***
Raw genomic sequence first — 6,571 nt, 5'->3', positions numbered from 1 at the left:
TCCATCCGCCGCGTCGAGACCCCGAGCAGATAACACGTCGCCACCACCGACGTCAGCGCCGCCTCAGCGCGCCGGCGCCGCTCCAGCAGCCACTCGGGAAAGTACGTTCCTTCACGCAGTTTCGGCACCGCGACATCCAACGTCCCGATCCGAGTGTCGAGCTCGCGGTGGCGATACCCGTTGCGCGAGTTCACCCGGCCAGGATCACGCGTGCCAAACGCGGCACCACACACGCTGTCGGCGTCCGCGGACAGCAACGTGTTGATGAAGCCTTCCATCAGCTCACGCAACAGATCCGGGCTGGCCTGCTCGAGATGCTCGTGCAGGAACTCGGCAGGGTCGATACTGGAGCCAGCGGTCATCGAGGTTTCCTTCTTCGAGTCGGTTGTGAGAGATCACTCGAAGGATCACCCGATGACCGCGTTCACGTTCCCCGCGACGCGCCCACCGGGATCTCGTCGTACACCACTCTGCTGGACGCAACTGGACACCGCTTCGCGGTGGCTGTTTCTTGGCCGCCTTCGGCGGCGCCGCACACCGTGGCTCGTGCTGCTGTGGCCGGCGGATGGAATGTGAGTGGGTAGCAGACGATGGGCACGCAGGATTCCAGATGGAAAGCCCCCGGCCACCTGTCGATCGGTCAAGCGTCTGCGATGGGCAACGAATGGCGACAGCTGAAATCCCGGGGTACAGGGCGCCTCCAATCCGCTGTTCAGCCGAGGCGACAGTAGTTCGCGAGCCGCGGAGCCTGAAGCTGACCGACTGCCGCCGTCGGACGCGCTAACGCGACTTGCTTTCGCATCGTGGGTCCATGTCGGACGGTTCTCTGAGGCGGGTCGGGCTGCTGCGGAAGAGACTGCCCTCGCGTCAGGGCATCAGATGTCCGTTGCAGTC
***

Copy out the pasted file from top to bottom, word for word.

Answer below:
Raw genomic sequence first — 6,571 nt, 5'->3', positions numbered from 1 at the left:
TCCATCCGCCGCGTCGAGACCCCGAGCAGATAACACGTCGCCACCACCGACGTCAGCGCCGCCTCAGCGCGCCGGCGCCGCTCCAGCAGCCACTCGGGAAAGTACGTTCCTTCACGCAGTTTCGGCACCGCGACATCCAACGTCCCGATCCGAGTGTCGAGCTCGCGGTGGCGATACCCGTTGCGCGAGTTCACCCGGCCAGGATCACGCGTGCCAAACGCGGCACCACACACGCTGTCGGCGTCCGCGGACAGCAACGTGTTGATGAAGCCTTCCATCAGCTCACGCAACAGATCCGGGCTGGCCTGCTCGAGATGCTCGTGCAGGAACTCGGCAGGGTCGATACTGGAGCCAGCGGTCATCGAGGTTTCCTTCTTCGAGTCGGTTGTGAGAGATCACTCGAAGGATCACCCGATGACCGCGTTCACGTTCCCCGCGACGCGCCCACCGGGATCTCGTCGTACACCACTCTGCTGGACGCAACTGGACACCGCTTCGCGGTGGCTGTTTCTTGGCCGCCTTCGGCGGCGCCGCACACCGTGGCTCGTGCTGCTGTGGCCGGCGGATGGAATGTGAGTGGGTAGCAGACGATGGGCACGCAGGATTCCAGATGGAAAGCCCCCGGCCACCTGTCGATCGGTCAAGCGTCTGCGATGGGCAACGAATGGCGACAGCTGAAATCCCGGGGTACAGGGCGCCTCCAATCCGCTGTTCAGCCGAGGCGACAGTAGTTCGCGAGCCGCGGAGCCTGAAGCTGACCGACTGCCGCCGTCGGACGCGCTAACGCGACTTGCTTTCGCATCGTGGGTCCATGTCGGACGGTTCTCTGAGGCGGGTCGGGCTGCTGCGGAAGAGACTGCCCTCGCGTCAGGGCATCAGATGTCCGTTGCAGTC